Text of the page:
Hypothetico-nomological aspects of medical diagnosis part I: General structure of the diagnostic process and its hypothesis-directed stage
David Bourget (Western Ontario)
David Chalmers (ANU, NYU)
Rafael De Clercq
Jack Alan Reynolds
Learn more about PhilPapers
Theoretical Medicine and Bioethics 1 (2):177-194 (1980)
In medical diagnostic examination three main stages may be distinguished: (a) initial exploration, (b) hypothesis-directed investigation, and (c) final diagnosis making. The purpose of this work is to study some methodological problems concerning the second of the above stages of the diagnosis and to prepare a background for a mathematical model  of this process.In diagnostic problem solving, the reasoning proceeds along the main lines traced by some initial suggestions and passes through various intermediate elements which are connected with one another forming ramifying chains and nets of inferences and hypotheses. Such a complex mental construction is based on laws which form medical knowledge and reflect various regularities and relations, causal, structural, functional, and others.
|Keywords||No keywords specified (fix it)|
|Categories||categorize this paper)|
Setup an account with your affiliations in order to access resources via your University's proxy server
Configure custom proxy (use this if your affiliation does not provide a proxy)
|Through your library|
References found in this work BETA
Kazimierz Ajdukiewicz (1955). Sprawa Planu Prac Badawczych W Zakresie Logiki. [REVIEW] Studia Logica 2 (1):267 - 277.
Mario Augusto Bunge (1959). Causality. Cambridge, Harvard University Press.
Carl Gustav Hempel (1965). Aspects of Scientific Explanation. In Aspects of Scientific Explanation, and Other Essays in the Philosophy of Science. Free Press. 504.
Arthur Pap (1962). An Introduction to the Philosophy of Science. [New York]Free Press of Glencoe.
Nicholas Rescher (1963). Discrete State Systems, Markov Chains, and Problems in the Theory of Scientific Explanation and Prediction. Philosophy of Science 30 (4):325-345.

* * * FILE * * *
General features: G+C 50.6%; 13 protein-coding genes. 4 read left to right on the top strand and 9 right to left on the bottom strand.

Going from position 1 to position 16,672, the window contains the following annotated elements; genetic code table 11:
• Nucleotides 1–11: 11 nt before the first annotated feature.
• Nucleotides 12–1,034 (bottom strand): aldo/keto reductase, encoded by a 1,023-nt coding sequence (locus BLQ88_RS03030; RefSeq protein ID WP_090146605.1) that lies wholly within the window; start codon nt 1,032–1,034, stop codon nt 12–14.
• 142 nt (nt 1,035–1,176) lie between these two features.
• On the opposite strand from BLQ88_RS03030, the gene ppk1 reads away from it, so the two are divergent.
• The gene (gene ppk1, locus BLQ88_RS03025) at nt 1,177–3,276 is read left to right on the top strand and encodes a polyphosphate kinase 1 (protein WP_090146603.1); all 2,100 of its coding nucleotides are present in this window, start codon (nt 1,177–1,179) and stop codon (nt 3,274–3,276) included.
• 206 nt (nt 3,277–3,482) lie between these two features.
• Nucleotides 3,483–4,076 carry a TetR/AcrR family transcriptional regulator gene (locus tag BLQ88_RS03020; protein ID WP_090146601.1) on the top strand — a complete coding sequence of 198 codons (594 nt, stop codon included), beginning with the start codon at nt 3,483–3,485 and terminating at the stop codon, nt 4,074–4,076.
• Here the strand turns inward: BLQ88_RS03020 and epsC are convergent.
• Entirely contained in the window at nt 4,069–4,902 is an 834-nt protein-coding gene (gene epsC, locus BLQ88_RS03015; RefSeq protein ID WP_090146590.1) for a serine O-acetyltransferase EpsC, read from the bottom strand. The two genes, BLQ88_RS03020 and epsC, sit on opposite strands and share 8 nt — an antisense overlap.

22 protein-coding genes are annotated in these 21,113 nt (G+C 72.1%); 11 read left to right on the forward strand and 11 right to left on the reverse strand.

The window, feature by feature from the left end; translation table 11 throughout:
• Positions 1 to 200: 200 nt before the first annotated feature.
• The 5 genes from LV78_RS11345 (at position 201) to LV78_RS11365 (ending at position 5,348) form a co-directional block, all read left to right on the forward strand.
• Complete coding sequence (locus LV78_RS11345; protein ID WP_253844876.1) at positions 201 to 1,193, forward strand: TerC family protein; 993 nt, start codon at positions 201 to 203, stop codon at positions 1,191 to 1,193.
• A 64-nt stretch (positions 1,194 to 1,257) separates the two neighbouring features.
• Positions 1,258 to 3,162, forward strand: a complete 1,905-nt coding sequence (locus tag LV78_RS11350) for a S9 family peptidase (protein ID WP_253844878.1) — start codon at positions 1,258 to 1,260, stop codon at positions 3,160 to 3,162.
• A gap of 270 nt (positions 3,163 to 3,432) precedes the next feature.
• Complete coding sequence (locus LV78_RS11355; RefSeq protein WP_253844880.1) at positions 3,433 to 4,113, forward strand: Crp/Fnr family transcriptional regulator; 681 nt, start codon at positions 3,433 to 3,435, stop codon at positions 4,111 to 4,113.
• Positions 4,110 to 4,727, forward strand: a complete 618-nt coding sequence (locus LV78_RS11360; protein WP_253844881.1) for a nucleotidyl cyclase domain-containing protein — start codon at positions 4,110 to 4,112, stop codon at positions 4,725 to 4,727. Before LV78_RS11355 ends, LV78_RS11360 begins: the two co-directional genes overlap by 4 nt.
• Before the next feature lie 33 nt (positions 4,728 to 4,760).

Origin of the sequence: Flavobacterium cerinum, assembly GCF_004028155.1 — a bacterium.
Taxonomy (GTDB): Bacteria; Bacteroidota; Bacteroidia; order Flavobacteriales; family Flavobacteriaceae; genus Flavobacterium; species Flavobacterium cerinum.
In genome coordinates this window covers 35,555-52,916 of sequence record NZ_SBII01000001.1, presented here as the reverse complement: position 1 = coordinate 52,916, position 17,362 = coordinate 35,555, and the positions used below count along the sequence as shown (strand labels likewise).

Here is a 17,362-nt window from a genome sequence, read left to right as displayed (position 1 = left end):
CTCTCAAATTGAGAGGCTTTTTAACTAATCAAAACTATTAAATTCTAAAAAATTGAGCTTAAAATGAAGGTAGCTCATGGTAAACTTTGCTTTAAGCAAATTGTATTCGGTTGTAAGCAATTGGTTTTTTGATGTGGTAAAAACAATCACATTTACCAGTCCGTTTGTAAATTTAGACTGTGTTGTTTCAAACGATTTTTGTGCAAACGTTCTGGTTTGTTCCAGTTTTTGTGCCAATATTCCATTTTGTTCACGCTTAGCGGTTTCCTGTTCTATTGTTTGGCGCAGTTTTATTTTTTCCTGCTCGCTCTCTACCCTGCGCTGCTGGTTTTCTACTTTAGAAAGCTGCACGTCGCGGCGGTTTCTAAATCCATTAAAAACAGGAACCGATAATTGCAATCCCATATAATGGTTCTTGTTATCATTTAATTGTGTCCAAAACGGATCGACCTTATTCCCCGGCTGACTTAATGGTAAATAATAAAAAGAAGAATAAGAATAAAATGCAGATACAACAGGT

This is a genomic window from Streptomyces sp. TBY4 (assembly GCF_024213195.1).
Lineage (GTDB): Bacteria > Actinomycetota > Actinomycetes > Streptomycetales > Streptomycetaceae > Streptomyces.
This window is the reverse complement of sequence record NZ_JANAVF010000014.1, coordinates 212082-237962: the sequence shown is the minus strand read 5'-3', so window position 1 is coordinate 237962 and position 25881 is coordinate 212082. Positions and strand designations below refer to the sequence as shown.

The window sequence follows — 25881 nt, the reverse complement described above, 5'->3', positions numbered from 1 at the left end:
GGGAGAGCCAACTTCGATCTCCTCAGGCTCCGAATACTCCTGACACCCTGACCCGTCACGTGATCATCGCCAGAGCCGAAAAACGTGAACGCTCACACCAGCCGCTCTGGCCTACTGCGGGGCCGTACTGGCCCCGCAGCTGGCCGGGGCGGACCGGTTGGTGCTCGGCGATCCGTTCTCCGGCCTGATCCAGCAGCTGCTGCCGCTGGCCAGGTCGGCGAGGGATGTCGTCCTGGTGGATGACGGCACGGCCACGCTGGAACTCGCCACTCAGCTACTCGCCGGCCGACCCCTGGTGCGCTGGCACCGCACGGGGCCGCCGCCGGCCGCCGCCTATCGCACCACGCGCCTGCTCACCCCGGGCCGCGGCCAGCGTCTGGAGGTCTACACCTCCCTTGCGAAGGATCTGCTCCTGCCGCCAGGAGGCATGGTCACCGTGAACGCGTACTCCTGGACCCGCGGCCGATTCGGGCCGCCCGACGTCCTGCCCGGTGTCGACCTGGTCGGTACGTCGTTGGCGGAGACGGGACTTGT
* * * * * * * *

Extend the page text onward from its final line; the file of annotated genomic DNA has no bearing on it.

Citations of this work BETA
No citations found.
Similar books and articles
Jan De Lepeleire & Jan Heyrman (1999). Diagnosis and Management of Dementia in Primary Care at an Early Stage: The Need for a New Concept and an Adapted Procedure. Theoretical Medicine and Bioethics 20 (3):213-226.
Kazem Sadegh-Zadeh (1982). Foundations of Clinical Praxiology Part II: Categorical and Conjectural Diagnoses. Theoretical Medicine and Bioethics 3 (1):101-114.
Caroline Whitbeck (1981). What is Diagnosis? Some Critical Reflections. Theoretical Medicine and Bioethics 2 (3):319-329.
Kazem Sadegh-Zadeh (1987). Foundations of Clinical Praxiology Part I: The Relativity of Medical Diagnosis. Theoretical Medicine and Bioethics 2 (2):183-196.
G. William Moore & Grover M. Hutchins (1987). Three Paradoxes of Medical Diagnosis. Theoretical Medicine and Bioethics 2 (2):197-215.
Dominick A. Rizzi (1994). Causal Reasoning and the Diagnostic Process. Theoretical Medicine and Bioethics 15 (3):315-333.
Marsden S. Blois (1983). Conceptual Issues in Computer-Aided Diagnosis and the Hierarchical Nature of Medical Knowledge. Journal of Medicine and Philosophy 8 (1):29-50.
Lars Elffors (1988). On Assessing the Validity of the Main Diagnosis in Patient Data Bases: The Impact of Aims for Making Diagnosis. Theoretical Medicine and Bioethics 9 (2).
Marx W. Wartofsky (1986). Clinical Judgment, Expert Programs, and Cognitive Style: A Counter-Essay in the Logic of Diagnosis. Journal of Medicine and Philosophy 11 (1):81-92.
Maria Korab-Laskowska (1980). Hypothetico-Nomological Aspects of Medical Diagnosis Part II: Formal Model of the Explanation and Testing Procedures. Theoretical Medicine and Bioethics 1 (2):195-205.
Added to index2009-01-28
Total downloads4 ( #258,599 of 1,102,748 )
Recent downloads (6 months)3 ( #120,475 of 1,102,748 )
How can I increase my downloads?